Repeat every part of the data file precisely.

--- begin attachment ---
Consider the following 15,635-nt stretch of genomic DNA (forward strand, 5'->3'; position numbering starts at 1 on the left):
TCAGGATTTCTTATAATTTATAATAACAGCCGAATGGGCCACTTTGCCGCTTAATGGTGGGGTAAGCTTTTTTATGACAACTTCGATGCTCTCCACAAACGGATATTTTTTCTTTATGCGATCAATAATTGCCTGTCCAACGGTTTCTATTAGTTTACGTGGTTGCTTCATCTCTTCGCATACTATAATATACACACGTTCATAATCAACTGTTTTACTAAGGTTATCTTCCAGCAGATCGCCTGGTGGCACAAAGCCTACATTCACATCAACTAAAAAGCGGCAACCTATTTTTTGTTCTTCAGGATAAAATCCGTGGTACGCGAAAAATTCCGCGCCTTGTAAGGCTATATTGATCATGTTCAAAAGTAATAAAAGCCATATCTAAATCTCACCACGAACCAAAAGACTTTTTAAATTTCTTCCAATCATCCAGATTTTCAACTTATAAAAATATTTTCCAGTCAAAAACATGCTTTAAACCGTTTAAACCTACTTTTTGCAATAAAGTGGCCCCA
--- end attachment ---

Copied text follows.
Consider the following 15,635-nt stretch of genomic DNA (forward strand, 5'->3'; position numbering starts at 1 on the left):
TCAGGATTTCTTATAATTTATAATAACAGCCGAATGGGCCACTTTGCCGCTTAATGGTGGGGTAAGCTTTTTTATGACAACTTCGATGCTCTCCACAAACGGATATTTTTTCTTTATGCGATCAATAATTGCCTGTCCAACGGTTTCTATTAGTTTACGTGGTTGCTTCATCTCTTCGCATACTATAATATACACACGTTCATAATCAACTGTTTTACTAAGGTTATCTTCCAGCAGATCGCCTGGTGGCACAAAGCCTACATTCACATCAACTAAAAAGCGGCAACCTATTTTTTGTTCTTCAGGATAAAATCCGTGGTACGCGAAAAATTCCGCGCCTTGTAAGGCTATATTGATCATGTTCAAAAGTAATAAAAGCCATATCTAAATCTCACCACGAACCAAAAGACTTTTTAAATTTCTTCCAATCATCCAGATTTTCAACTTATAAAAATATTTTCCAGTCAAAAACATGCTTTAAACCGTTTAAACCTACTTTTTGCAATAAAGTGGCCCCA